delhi. when emphasise introduced activists and vinylly concess consumers welcomed the initiatives but it failed to make the cappal greener. >> this woman is happy. cleaning plastic bags for a conservation group a more appealing and safer than what she's used to. she is one of 70 workers who keep production lines that conserve india going. the fair trade fashion company makes all sorts of accessories out of recycled materials. the plastic bags are fused together to make the sustainable fabric that these men are working with. businesses like these are doing their bit. the ban had little effect on the environment. plastic bags jut out like saw spots at landfills, with millions in circulation the
local government's ban has done little to curb the use. the failure of this ambitious environmental policy highlights the things that enforcement presents and why cities like new delhi have better disposal systems. now, the garbage ends up here, plastic bags are impossible to miss. the people that make the bags say the bags is not the problem but it is used by the government as an excuse. >> you can see them everywhere around the city. that's why they bear the brunt of the campaign in the environment. spreading a myth like this, carry bags are a hazard is not right. >> that seems real in places lying this. that's because plastic bags in the indian capital are used to carry veg tails and just about everything else.
while these colourful carryalways are an environmental problem to some. to millions of others they are an essential item. particularly for the poor. it's hard to imagine post people here using anything else. >> new delhi produces 250,000 tonnes of plastic waste every year. a chunk of that comes from the capital's 14 million households using fire carry out plastic bags a day. >> deja vu at the nba - the wos kind. mark morgan is here with sport. i couldn't believe it. >> you feel sorry for the guy. he worked hard to get back. chigago bulls point guard derrick rose may face a crushing set back.
he tore the acl in his left knee in april 2012 and missed last season. now the bulls may have to go without rose for an extended period of time again. rose and team-mates visiting the blazers - bulls cruising. looking good, drives, lays it in. we move to the third. rose driving, turning back up court after the steal. right knee buckles, no contact on the play, limping to the bench and did not return. he'll undergo an mri. after the departure the blazers make a run. two of 28 high blazes up. bulls down three. blazers hang on to win 98-95. portland won nine in a row. rose didn't speak to the media. here is what the coach had to say:
>> it is week 12 of the nfl season and amazingly after a nightmarish 0 and 6 start the new york giants are in play-off. the g men face the cowboys in a grudge match tomorrow. >> from the chatter inside the locker room the cowboys and giants are buying into the hype surrounding sunday's meeting in new jersey. >> they brought it up. we need it badly. >> the giants team is a good football team that is playing really good. they'll be ready to go. we hear about all the stuff they are saying. i think it will be a great test. we'll be ready to go. >> i feel like this time it will be the determinative outcome of our season. i think this is a game that we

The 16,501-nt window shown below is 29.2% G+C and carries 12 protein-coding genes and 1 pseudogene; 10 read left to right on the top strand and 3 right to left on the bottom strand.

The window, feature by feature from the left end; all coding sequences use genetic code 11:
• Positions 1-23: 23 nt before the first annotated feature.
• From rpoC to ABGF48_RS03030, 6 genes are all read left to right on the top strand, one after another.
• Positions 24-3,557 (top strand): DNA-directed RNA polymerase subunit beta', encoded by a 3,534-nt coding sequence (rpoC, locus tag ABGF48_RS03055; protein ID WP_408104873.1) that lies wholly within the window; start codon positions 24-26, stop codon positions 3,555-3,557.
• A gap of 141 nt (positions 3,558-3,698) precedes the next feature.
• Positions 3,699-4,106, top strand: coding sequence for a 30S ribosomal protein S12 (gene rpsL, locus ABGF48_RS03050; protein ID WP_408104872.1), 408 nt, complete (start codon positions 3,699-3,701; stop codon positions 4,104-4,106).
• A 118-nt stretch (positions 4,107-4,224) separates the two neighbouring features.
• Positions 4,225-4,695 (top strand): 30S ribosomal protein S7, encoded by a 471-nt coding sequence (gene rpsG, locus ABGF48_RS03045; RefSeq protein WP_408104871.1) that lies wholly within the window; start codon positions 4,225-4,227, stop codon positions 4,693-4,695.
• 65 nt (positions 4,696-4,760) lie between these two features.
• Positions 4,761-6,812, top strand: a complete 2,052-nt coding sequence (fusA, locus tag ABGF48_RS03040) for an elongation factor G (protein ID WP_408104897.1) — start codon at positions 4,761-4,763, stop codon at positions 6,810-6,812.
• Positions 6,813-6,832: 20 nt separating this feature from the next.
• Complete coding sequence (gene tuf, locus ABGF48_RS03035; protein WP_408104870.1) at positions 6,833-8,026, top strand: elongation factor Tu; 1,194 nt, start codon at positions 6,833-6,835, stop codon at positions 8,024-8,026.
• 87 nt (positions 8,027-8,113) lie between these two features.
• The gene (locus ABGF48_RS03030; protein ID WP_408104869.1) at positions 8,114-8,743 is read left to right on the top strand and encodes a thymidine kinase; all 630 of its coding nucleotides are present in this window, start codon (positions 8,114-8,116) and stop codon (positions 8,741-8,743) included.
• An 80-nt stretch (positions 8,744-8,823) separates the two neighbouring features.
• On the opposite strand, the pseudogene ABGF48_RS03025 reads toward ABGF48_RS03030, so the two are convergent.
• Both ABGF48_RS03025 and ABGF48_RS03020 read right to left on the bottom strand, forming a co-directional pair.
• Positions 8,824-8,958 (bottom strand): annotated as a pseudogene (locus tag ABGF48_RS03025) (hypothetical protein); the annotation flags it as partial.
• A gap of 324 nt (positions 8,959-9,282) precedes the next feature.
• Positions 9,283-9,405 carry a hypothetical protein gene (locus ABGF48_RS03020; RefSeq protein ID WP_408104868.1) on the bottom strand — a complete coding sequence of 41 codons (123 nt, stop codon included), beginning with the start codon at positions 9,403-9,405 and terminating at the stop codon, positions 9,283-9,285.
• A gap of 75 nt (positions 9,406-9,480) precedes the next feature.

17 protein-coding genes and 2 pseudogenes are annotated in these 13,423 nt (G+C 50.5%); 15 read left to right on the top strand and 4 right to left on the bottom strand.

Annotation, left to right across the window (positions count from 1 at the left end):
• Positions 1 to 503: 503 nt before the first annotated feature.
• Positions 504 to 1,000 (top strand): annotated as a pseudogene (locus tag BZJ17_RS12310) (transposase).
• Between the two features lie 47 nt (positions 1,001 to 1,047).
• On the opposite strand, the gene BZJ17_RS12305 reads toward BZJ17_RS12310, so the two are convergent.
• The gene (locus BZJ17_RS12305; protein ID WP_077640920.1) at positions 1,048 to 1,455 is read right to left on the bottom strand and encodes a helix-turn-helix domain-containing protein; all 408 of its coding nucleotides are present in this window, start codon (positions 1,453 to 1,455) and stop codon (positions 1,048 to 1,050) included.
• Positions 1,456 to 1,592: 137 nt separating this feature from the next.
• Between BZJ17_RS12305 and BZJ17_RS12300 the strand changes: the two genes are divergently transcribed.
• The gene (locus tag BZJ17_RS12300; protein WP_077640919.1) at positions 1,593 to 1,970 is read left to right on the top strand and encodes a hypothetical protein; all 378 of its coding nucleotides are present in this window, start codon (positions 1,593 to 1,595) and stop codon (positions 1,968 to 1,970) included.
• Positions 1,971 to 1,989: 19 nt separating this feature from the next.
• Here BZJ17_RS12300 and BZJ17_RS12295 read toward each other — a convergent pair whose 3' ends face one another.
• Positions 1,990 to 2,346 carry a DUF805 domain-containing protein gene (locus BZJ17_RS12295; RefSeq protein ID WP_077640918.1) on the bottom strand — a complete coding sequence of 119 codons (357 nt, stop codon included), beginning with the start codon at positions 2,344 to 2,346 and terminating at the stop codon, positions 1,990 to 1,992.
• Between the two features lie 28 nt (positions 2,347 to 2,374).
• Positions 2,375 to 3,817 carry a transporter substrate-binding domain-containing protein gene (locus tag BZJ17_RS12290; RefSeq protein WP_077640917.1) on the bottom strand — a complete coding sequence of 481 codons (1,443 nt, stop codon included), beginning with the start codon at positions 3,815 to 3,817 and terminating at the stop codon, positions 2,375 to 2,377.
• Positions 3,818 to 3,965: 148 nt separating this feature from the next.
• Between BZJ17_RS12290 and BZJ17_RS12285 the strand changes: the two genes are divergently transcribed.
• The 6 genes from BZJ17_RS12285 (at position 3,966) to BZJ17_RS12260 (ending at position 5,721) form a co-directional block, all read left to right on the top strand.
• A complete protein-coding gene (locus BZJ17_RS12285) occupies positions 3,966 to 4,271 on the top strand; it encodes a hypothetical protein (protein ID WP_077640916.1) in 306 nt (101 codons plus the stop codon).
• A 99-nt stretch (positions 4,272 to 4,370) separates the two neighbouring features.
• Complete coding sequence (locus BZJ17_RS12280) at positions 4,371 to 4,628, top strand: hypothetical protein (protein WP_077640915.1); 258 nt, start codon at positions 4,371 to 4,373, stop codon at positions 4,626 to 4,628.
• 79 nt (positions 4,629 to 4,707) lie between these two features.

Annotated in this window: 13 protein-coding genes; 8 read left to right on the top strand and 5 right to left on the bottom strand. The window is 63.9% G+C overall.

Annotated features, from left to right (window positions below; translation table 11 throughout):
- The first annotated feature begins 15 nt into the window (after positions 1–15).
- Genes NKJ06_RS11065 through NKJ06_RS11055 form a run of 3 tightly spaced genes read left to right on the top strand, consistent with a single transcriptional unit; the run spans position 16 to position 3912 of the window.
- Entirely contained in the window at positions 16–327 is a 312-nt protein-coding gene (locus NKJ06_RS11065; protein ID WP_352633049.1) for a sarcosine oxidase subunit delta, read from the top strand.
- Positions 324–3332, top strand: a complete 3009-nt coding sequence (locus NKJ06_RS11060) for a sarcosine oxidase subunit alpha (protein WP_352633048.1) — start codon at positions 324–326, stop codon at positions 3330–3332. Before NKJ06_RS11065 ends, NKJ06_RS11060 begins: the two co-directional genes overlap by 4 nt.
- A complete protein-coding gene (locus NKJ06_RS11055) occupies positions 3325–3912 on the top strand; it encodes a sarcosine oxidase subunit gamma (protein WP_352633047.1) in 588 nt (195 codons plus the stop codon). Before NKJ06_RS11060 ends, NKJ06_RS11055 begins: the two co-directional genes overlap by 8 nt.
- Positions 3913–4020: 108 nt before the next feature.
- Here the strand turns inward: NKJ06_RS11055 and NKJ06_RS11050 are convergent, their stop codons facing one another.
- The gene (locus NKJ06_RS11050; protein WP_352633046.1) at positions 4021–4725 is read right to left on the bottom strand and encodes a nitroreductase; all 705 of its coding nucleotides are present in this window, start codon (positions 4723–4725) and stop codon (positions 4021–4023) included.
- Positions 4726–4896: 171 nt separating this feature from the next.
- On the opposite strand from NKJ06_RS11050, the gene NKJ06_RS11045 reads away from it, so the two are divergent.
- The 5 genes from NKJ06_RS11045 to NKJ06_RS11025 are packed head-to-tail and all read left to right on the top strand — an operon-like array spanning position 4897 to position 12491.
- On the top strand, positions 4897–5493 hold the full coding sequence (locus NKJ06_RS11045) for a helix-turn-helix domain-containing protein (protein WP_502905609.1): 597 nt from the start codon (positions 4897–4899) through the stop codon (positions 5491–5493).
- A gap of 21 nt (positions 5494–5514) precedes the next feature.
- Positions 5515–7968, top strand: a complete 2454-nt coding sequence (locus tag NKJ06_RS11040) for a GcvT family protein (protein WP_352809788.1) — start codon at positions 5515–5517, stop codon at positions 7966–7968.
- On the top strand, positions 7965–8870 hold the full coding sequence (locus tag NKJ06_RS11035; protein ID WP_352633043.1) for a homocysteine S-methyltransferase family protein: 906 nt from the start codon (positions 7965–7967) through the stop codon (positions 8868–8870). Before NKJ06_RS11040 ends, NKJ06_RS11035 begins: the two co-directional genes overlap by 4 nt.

can't walk away with a loss. >> we know the challenge and have respect for the football team and what they have done. we have to play our best. >> playing games and another. should have a great crowd. an important game. >> despite a 5 and 5 record, jason garrett is on the hot seat bus the cowboys are struggling. they are giving up the most yards per game and the last game ended in a 49-17 drubing at the hands of the saints. >> we don't have a better record. but we have a team that has the ability to be a better playing team. >> that goes out the window. you look at the guys. they are coming full head of steam here. >> the giants won four and a row starting 0 and 6.
no team started that slow and made the play-offs. >> we fought off a miracle. i don't think you'll see the football team envelope too much. >> we won the super bowl. it was do or dive. it was late november. we made the push for the play-offs and needed the jets game. >> the cowboys won their week one meeting 36-31. the giants know what needs to change. >> the giants cut turnovers from 4 per game to 1. they'll test the giants ability to hold on to the ball. some players have had two weeks to rest of the. >> they'll go out and play. he'll be on both sides of the ball. we have to do our job.
>> two additional injury. the cowboys expect leading tacklers shaun lee to miss a second straight game with a hamstring. giants leading, according to the team they'll play an sunday. that makes both of these teems healthy going into what promises to be a pivotal mfce match up. >> thank you that is a look at the sport. >> thank you. man on a mission. we'll introduce you to a guy who is on a guest to create a league of kid coders.